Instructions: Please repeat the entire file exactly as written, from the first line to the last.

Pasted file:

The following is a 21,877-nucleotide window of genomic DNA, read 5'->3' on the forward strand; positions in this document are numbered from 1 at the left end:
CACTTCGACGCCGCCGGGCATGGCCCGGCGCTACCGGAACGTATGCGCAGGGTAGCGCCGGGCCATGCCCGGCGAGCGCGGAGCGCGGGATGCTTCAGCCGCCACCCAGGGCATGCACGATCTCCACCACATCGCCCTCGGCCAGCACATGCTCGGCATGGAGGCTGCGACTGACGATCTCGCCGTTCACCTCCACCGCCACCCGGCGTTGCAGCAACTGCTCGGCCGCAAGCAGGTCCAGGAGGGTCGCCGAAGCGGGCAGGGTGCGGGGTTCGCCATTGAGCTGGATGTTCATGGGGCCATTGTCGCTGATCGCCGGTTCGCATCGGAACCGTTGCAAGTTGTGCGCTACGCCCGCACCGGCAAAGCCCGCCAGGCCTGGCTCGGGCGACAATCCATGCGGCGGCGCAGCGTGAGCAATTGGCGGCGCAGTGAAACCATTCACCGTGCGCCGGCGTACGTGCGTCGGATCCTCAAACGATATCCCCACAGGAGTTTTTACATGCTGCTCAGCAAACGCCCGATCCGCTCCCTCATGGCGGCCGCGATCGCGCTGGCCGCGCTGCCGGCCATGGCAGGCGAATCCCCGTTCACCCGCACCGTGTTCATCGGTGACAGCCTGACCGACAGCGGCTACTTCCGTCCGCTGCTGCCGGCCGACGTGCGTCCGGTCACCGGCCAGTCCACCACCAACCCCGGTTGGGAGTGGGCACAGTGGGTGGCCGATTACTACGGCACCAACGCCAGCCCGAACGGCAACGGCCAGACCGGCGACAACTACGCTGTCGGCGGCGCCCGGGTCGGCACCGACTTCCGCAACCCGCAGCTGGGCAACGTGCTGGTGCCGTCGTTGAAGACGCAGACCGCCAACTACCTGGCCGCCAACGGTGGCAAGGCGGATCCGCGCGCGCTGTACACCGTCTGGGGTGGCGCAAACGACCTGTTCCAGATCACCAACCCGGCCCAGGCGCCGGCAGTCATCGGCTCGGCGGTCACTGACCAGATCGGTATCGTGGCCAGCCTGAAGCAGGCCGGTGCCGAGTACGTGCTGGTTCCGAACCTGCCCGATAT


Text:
The following is a 21,877-nucleotide window of genomic DNA, read 5'->3' on the forward strand; positions in this document are numbered from 1 at the left end:
CACTTCGACGCCGCCGGGCATGGCCCGGCGCTACCGGAACGTATGCGCAGGGTAGCGCCGGGCCATGCCCGGCGAGCGCGGAGCGCGGGATGCTTCAGCCGCCACCCAGGGCATGCACGATCTCCACCACATCGCCCTCGGCCAGCACATGCTCGGCATGGAGGCTGCGACTGACGATCTCGCCGTTCACCTCCACCGCCACCCGGCGTTGCAGCAACTGCTCGGCCGCAAGCAGGTCCAGGAGGGTCGCCGAAGCGGGCAGGGTGCGGGGTTCGCCATTGAGCTGGATGTTCATGGGGCCATTGTCGCTGATCGCCGGTTCGCATCGGAACCGTTGCAAGTTGTGCGCTACGCCCGCACCGGCAAAGCCCGCCAGGCCTGGCTCGGGCGACAATCCATGCGGCGGCGCAGCGTGAGCAATTGGCGGCGCAGTGAAACCATTCACCGTGCGCCGGCGTACGTGCGTCGGATCCTCAAACGATATCCCCACAGGAGTTTTTACATGCTGCTCAGCAAACGCCCGATCCGCTCCCTCATGGCGGCCGCGATCGCGCTGGCCGCGCTGCCGGCCATGGCAGGCGAATCCCCGTTCACCCGCACCGTGTTCATCGGTGACAGCCTGACCGACAGCGGCTACTTCCGTCCGCTGCTGCCGGCCGACGTGCGTCCGGTCACCGGCCAGTCCACCACCAACCCCGGTTGGGAGTGGGCACAGTGGGTGGCCGATTACTACGGCACCAACGCCAGCCCGAACGGCAACGGCCAGACCGGCGACAACTACGCTGTCGGCGGCGCCCGGGTCGGCACCGACTTCCGCAACCCGCAGCTGGGCAACGTGCTGGTGCCGTCGTTGAAGACGCAGACCGCCAACTACCTGGCCGCCAACGGTGGCAAGGCGGATCCGCGCGCGCTGTACACCGTCTGGGGTGGCGCAAACGACCTGTTCCAGATCACCAACCCGGCCCAGGCGCCGGCAGTCATCGGCTCGGCGGTCACTGACCAGATCGGTATCGTGGCCAGCCTGAAGCAGGCCGGTGCCGAGTACGTGCTGGTTCCGAACCTGCCCGATAT